The story is narrated by Michael, an eleven year old boy who had been put on a ship for a three week journey to England to be with his mother, who he had not seen for years. Michael was seated at the "cat's table" for his meals, along with two other young boys who were also traveling alone to England. The boys did not know each other before the journey, but by the end of the three weeks, the trip became part of the makeup of their lives. The cat's table was for "insignificant" people on the ship. There are also some adults seated at the cat's table. For three weeks, the boys shared adventures and lessons learned on the ship, as it traveled to England. I didn't find their journey to be especially interesting, although others in my book group found it fascinating, so don't just go by my observation!
I did, however, find the aftermath of the journey very interesting, with Michael as an adult trying to sort out what the three week journey meant for him and how it affected his life. It was at this point that I began to really appreciate the author's writing...it was beautiful:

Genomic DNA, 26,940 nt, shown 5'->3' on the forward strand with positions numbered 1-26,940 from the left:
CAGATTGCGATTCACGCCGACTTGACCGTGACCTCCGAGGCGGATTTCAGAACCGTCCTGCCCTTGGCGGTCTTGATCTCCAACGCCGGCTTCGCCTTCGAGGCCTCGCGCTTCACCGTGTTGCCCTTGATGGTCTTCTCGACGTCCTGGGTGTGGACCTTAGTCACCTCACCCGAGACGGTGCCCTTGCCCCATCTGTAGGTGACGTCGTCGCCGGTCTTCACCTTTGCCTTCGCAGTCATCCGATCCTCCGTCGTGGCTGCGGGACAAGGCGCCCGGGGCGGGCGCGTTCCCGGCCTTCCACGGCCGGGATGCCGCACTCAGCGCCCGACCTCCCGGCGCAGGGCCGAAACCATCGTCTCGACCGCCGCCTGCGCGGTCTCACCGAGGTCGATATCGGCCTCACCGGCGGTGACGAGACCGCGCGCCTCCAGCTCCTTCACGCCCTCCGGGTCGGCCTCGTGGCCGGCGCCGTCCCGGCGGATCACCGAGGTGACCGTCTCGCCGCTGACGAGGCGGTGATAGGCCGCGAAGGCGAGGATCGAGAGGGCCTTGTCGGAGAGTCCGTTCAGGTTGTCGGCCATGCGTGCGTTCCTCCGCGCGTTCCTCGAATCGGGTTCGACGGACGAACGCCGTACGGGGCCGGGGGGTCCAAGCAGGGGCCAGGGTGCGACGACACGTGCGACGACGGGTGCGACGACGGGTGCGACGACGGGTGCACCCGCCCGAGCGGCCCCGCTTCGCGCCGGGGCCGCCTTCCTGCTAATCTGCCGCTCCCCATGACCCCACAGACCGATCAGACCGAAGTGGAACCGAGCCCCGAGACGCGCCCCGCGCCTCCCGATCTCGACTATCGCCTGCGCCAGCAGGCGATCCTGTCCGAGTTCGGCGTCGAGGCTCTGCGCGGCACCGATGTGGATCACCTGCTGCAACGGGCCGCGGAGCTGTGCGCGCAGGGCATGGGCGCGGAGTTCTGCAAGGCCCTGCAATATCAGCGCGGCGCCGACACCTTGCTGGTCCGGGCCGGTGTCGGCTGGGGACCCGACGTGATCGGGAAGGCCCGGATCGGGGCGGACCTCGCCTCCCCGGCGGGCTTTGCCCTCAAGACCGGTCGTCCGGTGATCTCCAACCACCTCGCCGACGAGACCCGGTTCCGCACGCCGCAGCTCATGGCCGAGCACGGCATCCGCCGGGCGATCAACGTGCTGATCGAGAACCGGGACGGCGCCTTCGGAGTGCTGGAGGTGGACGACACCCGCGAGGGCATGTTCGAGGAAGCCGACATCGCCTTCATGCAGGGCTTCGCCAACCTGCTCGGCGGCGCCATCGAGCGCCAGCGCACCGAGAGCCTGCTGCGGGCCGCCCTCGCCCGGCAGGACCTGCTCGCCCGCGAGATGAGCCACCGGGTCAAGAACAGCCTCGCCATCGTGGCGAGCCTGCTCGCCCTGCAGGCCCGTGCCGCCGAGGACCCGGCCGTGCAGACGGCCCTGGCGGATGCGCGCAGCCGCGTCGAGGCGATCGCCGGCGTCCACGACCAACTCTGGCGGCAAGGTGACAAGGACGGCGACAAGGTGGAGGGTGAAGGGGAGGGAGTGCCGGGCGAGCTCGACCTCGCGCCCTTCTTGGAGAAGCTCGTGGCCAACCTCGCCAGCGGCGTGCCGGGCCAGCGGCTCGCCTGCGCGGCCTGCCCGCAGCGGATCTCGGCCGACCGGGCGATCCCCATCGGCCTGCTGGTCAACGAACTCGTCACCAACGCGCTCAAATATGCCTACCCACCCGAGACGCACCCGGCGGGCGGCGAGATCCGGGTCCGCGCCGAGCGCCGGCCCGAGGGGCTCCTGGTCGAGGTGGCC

"I am someone who has a cold heart. If I am beside a great grief I throw barriers up so the loss cannot go too deep or too far. There is a wall instantly in place, and it will not fall. Proust has this line: We think we not longer love our dead, but...suddenly we catch sight again of an old glove and burst into tears."
"Some events take a lifetime to reveal their damage and influence."
"We all have an old knot in the heart we wish to loosen and untie."
Great writing, don't you think?
Do I recommend the book? I do, if only for the great writing in the second half of it. I would love to hear how others felt about this book.
Just a side note: this is the same author who wrote The English Patient.